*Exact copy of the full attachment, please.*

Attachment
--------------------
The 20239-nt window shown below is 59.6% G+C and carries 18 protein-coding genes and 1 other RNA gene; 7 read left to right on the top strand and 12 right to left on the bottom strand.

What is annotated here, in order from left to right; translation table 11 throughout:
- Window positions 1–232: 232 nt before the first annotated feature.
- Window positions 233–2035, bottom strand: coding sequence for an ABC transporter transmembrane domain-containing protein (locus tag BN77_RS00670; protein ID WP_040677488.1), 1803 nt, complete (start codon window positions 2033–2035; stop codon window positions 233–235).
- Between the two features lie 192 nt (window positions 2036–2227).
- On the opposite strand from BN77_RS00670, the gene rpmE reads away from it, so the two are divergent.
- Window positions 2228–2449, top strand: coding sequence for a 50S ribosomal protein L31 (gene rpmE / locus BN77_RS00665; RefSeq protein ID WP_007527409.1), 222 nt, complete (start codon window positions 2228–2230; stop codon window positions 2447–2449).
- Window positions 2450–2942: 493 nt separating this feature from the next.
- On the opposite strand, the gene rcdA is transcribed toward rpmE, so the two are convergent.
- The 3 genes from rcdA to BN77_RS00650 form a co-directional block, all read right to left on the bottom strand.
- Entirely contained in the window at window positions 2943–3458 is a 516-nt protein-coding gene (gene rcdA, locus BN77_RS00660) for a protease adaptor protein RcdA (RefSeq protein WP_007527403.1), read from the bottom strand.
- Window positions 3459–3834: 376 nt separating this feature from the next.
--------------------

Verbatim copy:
The 20239-nt window shown below is 59.6% G+C and carries 18 protein-coding genes and 1 other RNA gene; 7 read left to right on the top strand and 12 right to left on the bottom strand.

What is annotated here, in order from left to right; translation table 11 throughout:
- Window positions 1–232: 232 nt before the first annotated feature.
- Window positions 233–2035, bottom strand: coding sequence for an ABC transporter transmembrane domain-containing protein (locus tag BN77_RS00670; protein ID WP_040677488.1), 1803 nt, complete (start codon window positions 2033–2035; stop codon window positions 233–235).
- Between the two features lie 192 nt (window positions 2036–2227).
- On the opposite strand from BN77_RS00670, the gene rpmE reads away from it, so the two are divergent.
- Window positions 2228–2449, top strand: coding sequence for a 50S ribosomal protein L31 (gene rpmE / locus BN77_RS00665; RefSeq protein ID WP_007527409.1), 222 nt, complete (start codon window positions 2228–2230; stop codon window positions 2447–2449).
- Window positions 2450–2942: 493 nt separating this feature from the next.
- On the opposite strand, the gene rcdA is transcribed toward rpmE, so the two are convergent.
- The 3 genes from rcdA to BN77_RS00650 form a co-directional block, all read right to left on the bottom strand.
- Entirely contained in the window at window positions 2943–3458 is a 516-nt protein-coding gene (gene rcdA, locus BN77_RS00660) for a protease adaptor protein RcdA (RefSeq protein WP_007527403.1), read from the bottom strand.
- Window positions 3459–3834: 376 nt separating this feature from the next.